All posts by pliesch

Rabbit Bot Fly

One of those unusual insects that seems like something out of a science fiction movie is a bot fly.  These insects are parasites of other animals, where they live beneath the skin as larvae.  There are a number of species out there that affect large mammals such as cattle, sheep, and caribou.  There’s also a species called the human bot fly (Dermatobia hominis), which is known from tropical locations.  Around Wisconsin, we have some species in the genus Cuterebra that attack rodents and rabbits.  As adults, the rabbit bot flies resemble large, black and white bees with red spots on their eyes.  They’re rarely seen, but a photograph recently came in from Madison, WI.

Rabbit Bot Fly_opt
One of the elusive Rabbit Bot Flies. Photo courtesy of Quentin Sprengelmeyer.

Eastern Dobsonfly

Like deer hunters going years without seeing that one “big buck”, entomologists have their own, albeit smaller, trophy to chase after: a male eastern dobsonfly (Corydalus cornutus).  Males of this species have intimidatingly large mandibles, which can be over an inch long.  I’ve never seen one live myself, but have had several pictures come in to the diagnostic lab this summer.  The larvae (called hellgrammites) live in fast moving rivers and streams.  The adults are strong fliers and can be attracted to lights at night.

Eastern Dobsonfly_opt
Eastern Dobsonfly (male). Photo courtesy of Karen Vornholt.

 

It’s a fly, it’s a wasp, it’s a bee?. . .

One of the most unusual bees I’ve ever seen was brought in by our fruit crop entomologist earlier today.  Its behavior had been described as somewhat “fly-like”, although the abdomen had a color pattern that screamed “yellowjacket”.  It was hairy like most bees, but possessed some unusual hook-like appendages from the tip of the abdomen.  After some digging, I was able to identify the species as Anthidium manicatum, commonly known as the “European wool-carder bee”.  It happens to be a European species that was introduced to the US back in the 60’s and is now widespread. The species gets its name because females collect hair-like fibers from plants to line their nests.

Anthidium manicatum, the "European wool carder bee"
Anthidium manicatum, the “European wool-carder bee”. Photo credit: PJ Liesch

 

Japanese Beetle Season

It’s that time of the year again.  Much to the dismay of gardeners and landscapers in Wisconsin, the first reports of Japanese Beetle adults came in last week from the La Crosse area.  Additional reports from Dane, Racine, Sauk, and Rock counties have trickled in over the last few days.  Despite the deep frosts reported last winter, the soil-dwelling grubs managed to survive just fine and the adults are popping out as if it were a typical year.  Based on our history in the state, we’ll likely be seeing the Japanese beetles until early September.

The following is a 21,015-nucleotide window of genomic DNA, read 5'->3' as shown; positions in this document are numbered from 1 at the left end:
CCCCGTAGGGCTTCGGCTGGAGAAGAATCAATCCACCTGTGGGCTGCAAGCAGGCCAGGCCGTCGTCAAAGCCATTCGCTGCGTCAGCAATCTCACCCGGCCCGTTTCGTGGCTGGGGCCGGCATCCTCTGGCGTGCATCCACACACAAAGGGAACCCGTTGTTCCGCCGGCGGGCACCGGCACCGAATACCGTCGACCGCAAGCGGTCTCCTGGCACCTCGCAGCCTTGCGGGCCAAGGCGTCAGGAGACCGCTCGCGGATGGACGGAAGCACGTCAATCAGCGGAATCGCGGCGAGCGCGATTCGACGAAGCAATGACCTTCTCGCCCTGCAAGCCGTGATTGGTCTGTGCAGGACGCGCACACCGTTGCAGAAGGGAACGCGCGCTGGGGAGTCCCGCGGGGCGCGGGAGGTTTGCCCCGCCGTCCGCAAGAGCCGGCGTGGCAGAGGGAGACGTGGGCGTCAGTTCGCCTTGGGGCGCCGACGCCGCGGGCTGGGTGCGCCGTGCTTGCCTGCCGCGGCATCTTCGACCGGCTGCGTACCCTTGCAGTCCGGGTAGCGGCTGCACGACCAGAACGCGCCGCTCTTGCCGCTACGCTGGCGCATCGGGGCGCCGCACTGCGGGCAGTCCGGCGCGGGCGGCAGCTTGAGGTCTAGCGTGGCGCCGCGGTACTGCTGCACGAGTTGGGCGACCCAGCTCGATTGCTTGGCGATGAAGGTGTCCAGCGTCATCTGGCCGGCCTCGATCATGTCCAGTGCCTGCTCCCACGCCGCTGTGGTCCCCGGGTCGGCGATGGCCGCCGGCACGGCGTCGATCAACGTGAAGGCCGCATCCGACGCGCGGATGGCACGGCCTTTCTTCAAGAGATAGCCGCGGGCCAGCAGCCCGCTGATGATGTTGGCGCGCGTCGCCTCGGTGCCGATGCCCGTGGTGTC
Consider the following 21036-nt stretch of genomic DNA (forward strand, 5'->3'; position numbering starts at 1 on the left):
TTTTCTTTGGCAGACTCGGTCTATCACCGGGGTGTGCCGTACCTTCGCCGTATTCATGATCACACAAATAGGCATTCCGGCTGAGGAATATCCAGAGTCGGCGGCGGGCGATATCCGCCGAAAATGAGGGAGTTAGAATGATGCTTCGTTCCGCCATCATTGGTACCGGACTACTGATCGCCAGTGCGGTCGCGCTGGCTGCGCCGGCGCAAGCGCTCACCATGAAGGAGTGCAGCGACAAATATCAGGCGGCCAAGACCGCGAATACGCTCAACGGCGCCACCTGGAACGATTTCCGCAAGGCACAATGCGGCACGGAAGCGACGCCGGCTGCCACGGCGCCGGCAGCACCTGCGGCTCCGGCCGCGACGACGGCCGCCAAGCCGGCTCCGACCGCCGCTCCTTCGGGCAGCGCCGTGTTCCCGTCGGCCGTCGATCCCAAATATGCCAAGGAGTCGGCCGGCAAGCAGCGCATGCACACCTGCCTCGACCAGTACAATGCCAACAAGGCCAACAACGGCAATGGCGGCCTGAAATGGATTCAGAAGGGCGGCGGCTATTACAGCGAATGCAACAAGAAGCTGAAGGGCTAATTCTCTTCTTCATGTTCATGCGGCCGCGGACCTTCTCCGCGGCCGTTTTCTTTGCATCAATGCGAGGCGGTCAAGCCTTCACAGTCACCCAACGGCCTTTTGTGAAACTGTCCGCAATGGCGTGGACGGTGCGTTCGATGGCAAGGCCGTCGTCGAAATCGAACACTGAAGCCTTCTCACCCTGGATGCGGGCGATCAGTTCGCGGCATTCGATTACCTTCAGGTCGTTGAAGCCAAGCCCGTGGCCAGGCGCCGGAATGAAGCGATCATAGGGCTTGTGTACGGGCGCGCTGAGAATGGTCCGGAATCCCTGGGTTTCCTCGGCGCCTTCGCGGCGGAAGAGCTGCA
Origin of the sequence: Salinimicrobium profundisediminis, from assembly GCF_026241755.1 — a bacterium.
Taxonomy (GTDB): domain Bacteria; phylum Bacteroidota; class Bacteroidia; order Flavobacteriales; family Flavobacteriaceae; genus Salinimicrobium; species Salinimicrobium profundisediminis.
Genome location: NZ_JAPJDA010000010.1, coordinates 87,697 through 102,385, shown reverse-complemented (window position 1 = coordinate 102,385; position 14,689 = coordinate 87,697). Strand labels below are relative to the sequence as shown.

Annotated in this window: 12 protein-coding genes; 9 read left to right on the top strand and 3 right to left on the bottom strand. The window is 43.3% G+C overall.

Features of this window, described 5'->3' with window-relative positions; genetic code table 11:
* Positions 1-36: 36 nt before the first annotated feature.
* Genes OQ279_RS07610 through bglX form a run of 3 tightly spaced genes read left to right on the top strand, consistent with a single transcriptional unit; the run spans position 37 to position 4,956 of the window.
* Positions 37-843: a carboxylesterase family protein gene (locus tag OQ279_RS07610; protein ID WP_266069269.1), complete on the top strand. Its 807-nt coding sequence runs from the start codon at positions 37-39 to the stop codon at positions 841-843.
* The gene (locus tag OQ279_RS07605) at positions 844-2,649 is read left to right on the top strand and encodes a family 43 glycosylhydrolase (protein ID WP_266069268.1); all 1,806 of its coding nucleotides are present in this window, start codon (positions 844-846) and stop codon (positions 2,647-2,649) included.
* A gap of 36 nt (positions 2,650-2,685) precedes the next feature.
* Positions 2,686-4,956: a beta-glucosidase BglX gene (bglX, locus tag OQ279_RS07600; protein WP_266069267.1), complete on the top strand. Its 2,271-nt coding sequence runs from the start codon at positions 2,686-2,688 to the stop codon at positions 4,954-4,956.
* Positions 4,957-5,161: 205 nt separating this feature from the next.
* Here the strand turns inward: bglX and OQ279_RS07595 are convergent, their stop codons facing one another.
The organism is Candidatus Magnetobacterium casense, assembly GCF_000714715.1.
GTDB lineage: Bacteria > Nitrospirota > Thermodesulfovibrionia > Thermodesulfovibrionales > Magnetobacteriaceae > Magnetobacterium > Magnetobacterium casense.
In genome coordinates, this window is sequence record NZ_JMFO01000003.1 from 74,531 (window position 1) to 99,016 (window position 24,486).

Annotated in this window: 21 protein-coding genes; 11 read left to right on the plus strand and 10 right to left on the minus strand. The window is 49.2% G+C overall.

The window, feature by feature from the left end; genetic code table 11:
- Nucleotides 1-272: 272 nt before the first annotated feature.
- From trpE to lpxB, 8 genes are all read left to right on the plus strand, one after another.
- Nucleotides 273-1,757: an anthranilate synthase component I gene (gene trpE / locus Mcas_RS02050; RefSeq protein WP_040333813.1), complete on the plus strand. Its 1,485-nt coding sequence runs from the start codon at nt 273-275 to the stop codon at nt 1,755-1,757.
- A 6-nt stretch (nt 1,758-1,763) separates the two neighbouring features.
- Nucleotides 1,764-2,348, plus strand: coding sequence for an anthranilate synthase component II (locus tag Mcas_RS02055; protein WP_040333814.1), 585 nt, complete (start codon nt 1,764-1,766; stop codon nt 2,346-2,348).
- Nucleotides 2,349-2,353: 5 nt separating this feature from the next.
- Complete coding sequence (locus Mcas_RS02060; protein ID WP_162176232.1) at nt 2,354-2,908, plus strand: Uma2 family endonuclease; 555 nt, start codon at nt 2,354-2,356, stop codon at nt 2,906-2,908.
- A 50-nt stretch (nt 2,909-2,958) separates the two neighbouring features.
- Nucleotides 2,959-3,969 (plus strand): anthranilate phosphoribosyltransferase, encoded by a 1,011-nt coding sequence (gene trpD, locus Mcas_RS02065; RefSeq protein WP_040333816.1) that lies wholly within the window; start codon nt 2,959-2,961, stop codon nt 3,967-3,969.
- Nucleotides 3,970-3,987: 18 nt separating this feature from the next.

Japanese Beetle Adults
Japanese beetle adults on turfgrass; Photo credit PJ Liesch

Elderberry Borer

A recent image came in to the lab from the Wausau area of an adult elderberry borer (Desmocerus palliatus).  It gets its name from the larval stage which lives inside the stems of elderberry plants and bores down to the roots.  These beetles are members of the long-horned beetle family (Cerambycidae) due to their long antennae.  The elderberry borer happens to be one of our most distinctive species, although it isn’t spotted often.  It was even featured many years ago on a 33 cent US postal stamp.

Elderberry borer (Desmocerus palliatus). Photo courtesy of Chuck Frank.
Elderberry borer (Desmocerus palliatus). Photo courtesy of Chuck Frank.

Goldsmith Beetle

One of my favorite submissions to the lab came in recently from Waupaca County, WI.  The species is known as the Goldsmith Beetle (Cotalpa lonigera).  It resembles a large May/June Beetle or the Grapevine Beetle.  The neat thing about this particular species is the brilliant metallic, golden color of the head and pronotum, which reminds me of the scarabs of ancient Egyptian lore.  It’s an uncommon species known from the eastern half of North America, and is apparently associated with woodlands.

Goldsmith Beetle (Cotalpa lanigera). Photo courtesy of Ken Erickson.
Goldsmith Beetle (Cotalpa lanigera).  Photo courtesy of Ken Erickson.

 

What’s Crawling in the Lab?

“What’s Crawling in the Lab?” is a blog featuring short stories, pictures, and highlights from the UW-Madison Insect Diagnostic Lab.  Topics range from the insects most commonly diagnosed in the lab to emerging arthropod pests and unique and bizarre cases from the lab.

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